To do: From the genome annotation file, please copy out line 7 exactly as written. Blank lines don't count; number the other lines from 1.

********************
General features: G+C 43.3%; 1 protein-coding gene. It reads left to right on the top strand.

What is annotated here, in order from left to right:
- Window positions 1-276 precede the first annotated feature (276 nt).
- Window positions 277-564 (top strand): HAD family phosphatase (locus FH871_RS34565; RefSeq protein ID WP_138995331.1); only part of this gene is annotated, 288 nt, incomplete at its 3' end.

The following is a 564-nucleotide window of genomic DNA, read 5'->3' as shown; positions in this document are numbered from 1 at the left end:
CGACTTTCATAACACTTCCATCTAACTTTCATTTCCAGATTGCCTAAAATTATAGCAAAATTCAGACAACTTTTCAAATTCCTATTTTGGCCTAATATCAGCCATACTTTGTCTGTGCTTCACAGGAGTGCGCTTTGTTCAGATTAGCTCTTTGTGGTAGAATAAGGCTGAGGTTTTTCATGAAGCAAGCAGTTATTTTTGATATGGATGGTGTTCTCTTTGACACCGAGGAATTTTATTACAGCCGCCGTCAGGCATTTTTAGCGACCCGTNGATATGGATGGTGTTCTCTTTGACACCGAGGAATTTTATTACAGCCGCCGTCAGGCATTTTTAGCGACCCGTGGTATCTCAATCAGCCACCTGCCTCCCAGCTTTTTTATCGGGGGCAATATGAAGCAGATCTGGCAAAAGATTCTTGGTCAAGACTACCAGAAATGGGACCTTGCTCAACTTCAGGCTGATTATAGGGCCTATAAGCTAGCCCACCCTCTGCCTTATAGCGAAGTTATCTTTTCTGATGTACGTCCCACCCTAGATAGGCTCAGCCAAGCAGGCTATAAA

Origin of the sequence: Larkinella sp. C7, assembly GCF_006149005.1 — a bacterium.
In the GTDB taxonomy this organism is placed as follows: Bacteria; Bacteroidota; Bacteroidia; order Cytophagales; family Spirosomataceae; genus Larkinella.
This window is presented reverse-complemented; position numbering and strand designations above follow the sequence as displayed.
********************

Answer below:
Origin of the sequence: Larkinella sp. C7, assembly GCF_006149005.1 — a bacterium.